Springtime in an ivy league town, and the warming breezes jog some deep impulse to take action. To live with English Ivy is to live in perpetual ambivalence. Pretty green leaves, low maintenance, but how long will the free world stand idly by as it spreads its insidious conformity? For me, it was the sight of spring bulbs struggling to rise through the smothering green wave that gave the needed extra motivation. A heavy rain had softened the soil, and there was still time to liberate the spring bulbs before they bloomed. The long period of preparatory procrastination had come to an end.
Below is a description of one approach, designed to give hope to beleagured gardeners everywhere. Wear gloves, long sleaves in case there's any poison ivy mixed in, and keep a pair of hand pruners in the back pocket. Remember, if persistence were the measure, you would be as David before Goliath. But the use of a shovel, applied with a mixture of finesse and strategic force, will send the green giant reeling back on its heals.
My first approach was to pull the thick mat of ivy back, like rolling up a carpet. The gloves are where my hands would be if I wasn't taking a break to get some photos for this blog. (Anyone remember Tom Lehrer's song, "I hold your hand in mine"?)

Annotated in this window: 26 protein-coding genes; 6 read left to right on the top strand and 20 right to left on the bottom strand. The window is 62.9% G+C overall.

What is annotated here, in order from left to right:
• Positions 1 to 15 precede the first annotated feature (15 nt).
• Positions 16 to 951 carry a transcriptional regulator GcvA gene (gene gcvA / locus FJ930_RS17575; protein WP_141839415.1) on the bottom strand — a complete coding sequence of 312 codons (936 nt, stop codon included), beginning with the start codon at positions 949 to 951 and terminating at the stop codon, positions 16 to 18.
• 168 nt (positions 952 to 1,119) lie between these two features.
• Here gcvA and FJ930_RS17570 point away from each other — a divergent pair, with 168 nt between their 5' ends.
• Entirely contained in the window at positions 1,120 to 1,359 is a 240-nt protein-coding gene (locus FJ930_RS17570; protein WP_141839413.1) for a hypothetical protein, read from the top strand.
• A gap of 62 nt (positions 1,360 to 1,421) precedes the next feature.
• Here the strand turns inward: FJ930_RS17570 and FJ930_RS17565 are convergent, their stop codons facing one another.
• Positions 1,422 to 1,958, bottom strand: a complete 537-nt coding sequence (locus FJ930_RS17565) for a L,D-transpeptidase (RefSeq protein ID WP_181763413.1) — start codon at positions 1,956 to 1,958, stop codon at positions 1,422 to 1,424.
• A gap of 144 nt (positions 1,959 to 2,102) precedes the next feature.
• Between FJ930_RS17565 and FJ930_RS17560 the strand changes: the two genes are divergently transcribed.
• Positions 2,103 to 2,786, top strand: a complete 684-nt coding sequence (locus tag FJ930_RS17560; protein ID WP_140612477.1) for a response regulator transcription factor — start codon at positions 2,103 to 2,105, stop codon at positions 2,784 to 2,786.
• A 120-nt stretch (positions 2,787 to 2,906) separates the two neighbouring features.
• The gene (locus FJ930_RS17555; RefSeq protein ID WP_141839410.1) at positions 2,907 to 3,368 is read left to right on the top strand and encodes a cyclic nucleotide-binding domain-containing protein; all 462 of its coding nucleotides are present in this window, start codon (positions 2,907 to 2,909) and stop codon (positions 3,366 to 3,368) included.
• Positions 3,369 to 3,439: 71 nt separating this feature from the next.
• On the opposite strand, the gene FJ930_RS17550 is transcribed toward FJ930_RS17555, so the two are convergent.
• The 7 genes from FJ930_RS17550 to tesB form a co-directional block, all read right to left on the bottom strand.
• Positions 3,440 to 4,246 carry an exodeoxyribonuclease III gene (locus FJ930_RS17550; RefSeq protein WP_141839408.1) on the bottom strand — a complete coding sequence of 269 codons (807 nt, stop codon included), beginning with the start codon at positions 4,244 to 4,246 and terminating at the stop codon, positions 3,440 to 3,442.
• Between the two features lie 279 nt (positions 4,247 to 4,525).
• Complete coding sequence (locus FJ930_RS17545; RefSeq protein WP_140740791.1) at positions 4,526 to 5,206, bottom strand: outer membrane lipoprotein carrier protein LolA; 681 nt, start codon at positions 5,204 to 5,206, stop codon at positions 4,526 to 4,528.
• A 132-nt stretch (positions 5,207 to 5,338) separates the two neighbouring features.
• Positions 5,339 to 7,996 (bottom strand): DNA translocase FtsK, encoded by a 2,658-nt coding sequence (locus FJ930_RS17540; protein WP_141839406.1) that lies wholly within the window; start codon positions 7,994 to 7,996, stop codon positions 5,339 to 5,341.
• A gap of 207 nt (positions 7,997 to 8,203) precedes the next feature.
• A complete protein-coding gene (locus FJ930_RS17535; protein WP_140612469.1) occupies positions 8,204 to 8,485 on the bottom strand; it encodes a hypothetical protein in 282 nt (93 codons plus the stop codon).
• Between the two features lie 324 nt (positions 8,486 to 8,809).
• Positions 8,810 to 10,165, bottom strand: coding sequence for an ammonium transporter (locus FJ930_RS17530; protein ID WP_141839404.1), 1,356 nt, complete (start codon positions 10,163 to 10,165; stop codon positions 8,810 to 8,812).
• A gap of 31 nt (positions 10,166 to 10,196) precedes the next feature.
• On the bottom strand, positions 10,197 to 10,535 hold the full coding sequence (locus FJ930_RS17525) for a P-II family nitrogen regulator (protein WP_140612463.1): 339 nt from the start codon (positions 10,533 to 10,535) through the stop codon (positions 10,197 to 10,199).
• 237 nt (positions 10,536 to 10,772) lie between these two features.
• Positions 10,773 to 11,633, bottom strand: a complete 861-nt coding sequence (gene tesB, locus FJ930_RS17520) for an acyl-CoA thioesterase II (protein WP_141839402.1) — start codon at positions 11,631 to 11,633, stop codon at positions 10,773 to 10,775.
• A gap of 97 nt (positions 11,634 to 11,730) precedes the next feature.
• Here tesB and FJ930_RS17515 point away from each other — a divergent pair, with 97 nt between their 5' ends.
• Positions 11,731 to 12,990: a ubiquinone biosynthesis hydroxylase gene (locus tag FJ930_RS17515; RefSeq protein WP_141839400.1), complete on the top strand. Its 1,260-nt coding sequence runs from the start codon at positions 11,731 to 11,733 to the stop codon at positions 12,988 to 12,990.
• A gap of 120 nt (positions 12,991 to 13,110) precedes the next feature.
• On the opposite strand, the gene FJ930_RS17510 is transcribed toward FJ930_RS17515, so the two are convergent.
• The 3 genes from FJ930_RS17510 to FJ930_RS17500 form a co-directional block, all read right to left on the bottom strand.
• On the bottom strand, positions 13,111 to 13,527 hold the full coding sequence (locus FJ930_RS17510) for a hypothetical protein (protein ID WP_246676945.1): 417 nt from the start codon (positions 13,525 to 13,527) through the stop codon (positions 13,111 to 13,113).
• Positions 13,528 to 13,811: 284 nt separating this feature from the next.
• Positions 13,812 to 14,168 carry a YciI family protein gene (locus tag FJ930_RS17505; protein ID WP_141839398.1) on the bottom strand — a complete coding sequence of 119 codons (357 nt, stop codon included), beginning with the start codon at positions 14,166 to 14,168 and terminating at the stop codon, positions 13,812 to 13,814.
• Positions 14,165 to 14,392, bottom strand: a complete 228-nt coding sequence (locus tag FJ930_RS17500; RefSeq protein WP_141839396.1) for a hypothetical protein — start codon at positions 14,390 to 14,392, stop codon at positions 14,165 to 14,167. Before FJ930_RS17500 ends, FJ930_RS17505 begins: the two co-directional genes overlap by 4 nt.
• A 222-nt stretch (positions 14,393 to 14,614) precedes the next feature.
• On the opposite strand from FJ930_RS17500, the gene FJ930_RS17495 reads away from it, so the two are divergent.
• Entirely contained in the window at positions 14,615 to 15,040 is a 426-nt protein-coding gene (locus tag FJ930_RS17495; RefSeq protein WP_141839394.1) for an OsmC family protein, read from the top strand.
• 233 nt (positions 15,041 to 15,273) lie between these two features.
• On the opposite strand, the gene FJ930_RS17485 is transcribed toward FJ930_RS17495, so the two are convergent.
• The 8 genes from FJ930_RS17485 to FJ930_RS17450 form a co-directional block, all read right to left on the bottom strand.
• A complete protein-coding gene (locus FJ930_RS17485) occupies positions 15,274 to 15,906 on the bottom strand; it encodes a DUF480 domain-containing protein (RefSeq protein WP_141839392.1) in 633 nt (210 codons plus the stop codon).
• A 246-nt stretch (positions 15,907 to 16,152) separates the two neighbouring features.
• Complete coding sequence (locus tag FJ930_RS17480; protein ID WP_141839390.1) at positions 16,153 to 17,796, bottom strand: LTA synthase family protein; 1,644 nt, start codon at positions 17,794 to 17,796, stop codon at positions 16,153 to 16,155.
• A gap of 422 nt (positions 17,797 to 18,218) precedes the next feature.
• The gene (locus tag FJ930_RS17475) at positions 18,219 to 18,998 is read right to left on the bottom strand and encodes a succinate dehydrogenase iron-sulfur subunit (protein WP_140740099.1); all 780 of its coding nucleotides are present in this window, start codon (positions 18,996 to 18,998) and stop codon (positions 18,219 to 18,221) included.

The hand pruners come in handy if some of the ivy stems don't pull out of the ground.
Note the clusters of bulbs being liberated from the forces of bullish conformity.
The above method, while effective, caused my lower back to strike up a sentimental conversation about past strains and such. Being somewhat more highly evolved than the ivy, I decided to use more brain and less pulling force, which led to the Reverse Shovel technique exemplified on your left. The pickax is only there because I didn't have anyone to hold the shovel up for the photo, so leave the pickax in the garage. Starting at the leading edge of the ivy, slip the shovel along the ground beneath the ivy, then raise the end of the shovel handle, Iwo Jima-like, using your shoulder to push it up. Any strands still connected to the ground can be pulled out or clipped off.
The ivy should come free of the ground as you push, as in the photo on the left. Rolling the ivy back on itself, you end up with a pile of ivy that can be left to smother itself until the next time you summon the motivation to push the green wave further back.
Followup was much less than I had expected. Surprisingly, not much ivy sprouts back up in the cleared area, and can be easily pulled.
This is what it looks like when you're done.
There are other methods. But this one worked for me on a sunny day in March.
I've seen those little purple flowers around Princeton. What is the name of it? It's in the last picture.
Those are crocuses--not native but not invasive either. Other common bulbs around town that are low to the ground are scilla (blue) and snowbells (white).ReplyDelete